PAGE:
Anyone eccentric enough to be following these daily economic updates – and bless you if you are – may be noticing that they are bleeding more and more across into the political and geopolitical arenas (also into the environmental arena but not today).
This is only to be expected as an ever expanding global population is competing for an ever-shrinking resource-base, making economic factors ever more politically sensitive. Those biophysical limits are really starting to chafe, resulting in more protectionism, nationalism and aggression.
Also, growing wage and wealth disparities, which are a hallmark of late-stage, energy-constrained civilisations, as ours is, are fuelling popular discontent, making national politics increasingly fractious.
“Chinese President Xi Jinping has sought to tap into the “Long March” spirit of endurance to rally the public as trade and technology tensions rise with the United States, observers said.
“In his first domestic trip since the escalation of the US-China trade war this month, Xi visited one of the country’s major rare earths mining and processing facilities in Ganzhou, Jiangxi province, state news agency Xinhua reported on Monday…
“…the president’s visit sent a strong message of China’s determination in the stand-off.
“China has toughened its rhetoric in recent weeks as Washington raised tariffs on thousands of Chinese exports and put China’s telecoms champion Huawei on an export-control list. There is also growing speculation in China that Beijing could consider banning the export of rare earths to hit back at the US.”
“Expectations that $200 billion of foreign money would flow into China’s capital markets this year are looking nothing short of optimistic.”
“In China’s financial system, the bigger the role of the state, the cheaper the funding costs. As a rule.
“But in one corner of the country’s $13 trillion bond market, something different has happened.
“The highest yields in the 7.5 trillion yuan ($1.1 trillion) worth of debt sold by local government financing vehicles are found on the securities sold in regions where the public sector dominates the economy.”
“A collapse of U.S.-China trade talks and hike in tariffs on Chinese goods would push the world economy toward recession and see the Federal Reserve cut U.S. interest rates back to zero within a year, analysts at Morgan Stanley said on Monday.”
“…the Taiwanese government says May will bring a seventh straight month of contraction as slowing global tech demand continued to hurt the island’s trade-reliant economy. Orders in April dropped 3.7 percent from a year earlier…”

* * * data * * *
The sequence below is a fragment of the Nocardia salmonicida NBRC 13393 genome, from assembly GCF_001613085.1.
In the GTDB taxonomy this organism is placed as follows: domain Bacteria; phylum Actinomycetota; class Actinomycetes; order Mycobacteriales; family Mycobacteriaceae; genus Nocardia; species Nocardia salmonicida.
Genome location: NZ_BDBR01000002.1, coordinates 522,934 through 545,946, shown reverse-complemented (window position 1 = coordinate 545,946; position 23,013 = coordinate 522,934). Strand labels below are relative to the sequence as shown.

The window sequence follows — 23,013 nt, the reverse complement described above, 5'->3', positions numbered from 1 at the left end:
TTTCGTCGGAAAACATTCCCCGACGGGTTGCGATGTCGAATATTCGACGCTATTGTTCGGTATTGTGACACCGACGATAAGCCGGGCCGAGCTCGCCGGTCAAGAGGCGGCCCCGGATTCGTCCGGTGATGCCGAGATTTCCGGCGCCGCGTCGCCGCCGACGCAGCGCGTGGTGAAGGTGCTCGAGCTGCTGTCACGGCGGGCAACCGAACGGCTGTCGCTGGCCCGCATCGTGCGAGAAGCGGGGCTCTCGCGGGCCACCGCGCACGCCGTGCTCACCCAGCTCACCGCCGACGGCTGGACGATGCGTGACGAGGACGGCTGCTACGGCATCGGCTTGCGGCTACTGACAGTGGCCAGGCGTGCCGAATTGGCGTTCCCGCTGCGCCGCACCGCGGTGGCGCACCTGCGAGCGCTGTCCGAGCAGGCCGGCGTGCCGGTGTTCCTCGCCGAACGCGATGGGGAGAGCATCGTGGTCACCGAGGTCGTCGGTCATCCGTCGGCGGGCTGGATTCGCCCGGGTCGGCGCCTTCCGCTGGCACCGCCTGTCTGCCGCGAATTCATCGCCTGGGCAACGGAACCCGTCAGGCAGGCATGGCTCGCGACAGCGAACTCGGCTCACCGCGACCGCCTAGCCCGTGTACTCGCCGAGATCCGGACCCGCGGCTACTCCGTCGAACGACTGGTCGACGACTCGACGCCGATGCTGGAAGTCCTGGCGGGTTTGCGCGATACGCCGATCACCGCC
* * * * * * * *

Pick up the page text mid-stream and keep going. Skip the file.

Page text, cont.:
“Thailand’s economy grew at the slowest pace since 2014 in the first quarter as weaker global demand and trade tensions weighed on exports.
“Gross domestic product rose 2.8% from a year ago, down from a revised 3.6% in the fourth quarter, the National Economic and Social Development Council said on Tuesday.
“That’s the slowest pace since the end of 2014. The expansion was in line with the Bloomberg survey estimate of 2.8%.”
“Singapore’s economic growth in the first quarter of the year came in lower than officially estimated at 1.2 per cent – the slowest quarter growth in nearly a decade – as manufacturing shrank amid global trade tensions and an electronics slowdown…
“…[it was] the smallest annual expansion for any quarter since April-June 2009.”
“Australia’s central bank will consider cutting interest rates next month, Governor Philip Lowe said on Tuesday as the resource-rich economy looked set to join some of its global counterparts in easing financial conditions to boost growth.
“Lowe also urged the country’s newly re-elected government to do its part by slashing income taxes and boosting spending, as inflation and wages growth lagged the central bank’s expectations.”
“Economists have cut their forecast for Brazil’s growth in 2019 and now expect a third year of meager economic recovery following the country’s deepest-ever recession.”
“Crude oil production in Venezuela declined to its lowest level in more than 16 years in April, and the recent freefall could accelerate further as US sanctions-related deadlines pass.
“The politically and economically beleaguered country’s crude output averaged just 830,000 B/D in April, its lowest mark since January 2003, according to data from the US Energy Information Administration.”
“Iran has accelerated the rate at which it’s enriching low-grade uranium four-fold, weeks after threatening to gradually scale back its commitments under a 2015 deal meant to prevent it from developing a nuclear bomb.”
“The EU Commission has confirmed that it will be making no changes to the Brexit withdrawal agreement following a claim by Theresa May that MPs would be voting on a new, better deal.
“A spokesperson told reporters in Brussels that collapsed talks between the government and Labour were “a Westminster process” and that there was “nothing that we can do at this stage”.
“Fake Russian collusion in Austria led to the demise of the nation’s government last weekend, and could result in criminal charges for a top far-right leader. The scandal has rocked Austria to its core, providing a blow to the growing clout of nationalist, anti-immigrant parties in Europe. While viewed as a local affair by some, it’s a political crisis that could potentially span the continent.”
“In the wake of the economic crisis, Paul Volcker called automated teller machines the last financial innovation that improved society.
“A decade later, their popularity is slipping.
“The number of ATMs around the world fell for the first time last year as banks closed branches and redirected resources toward digital payments, consulting firm RBR said in a study released Monday.”
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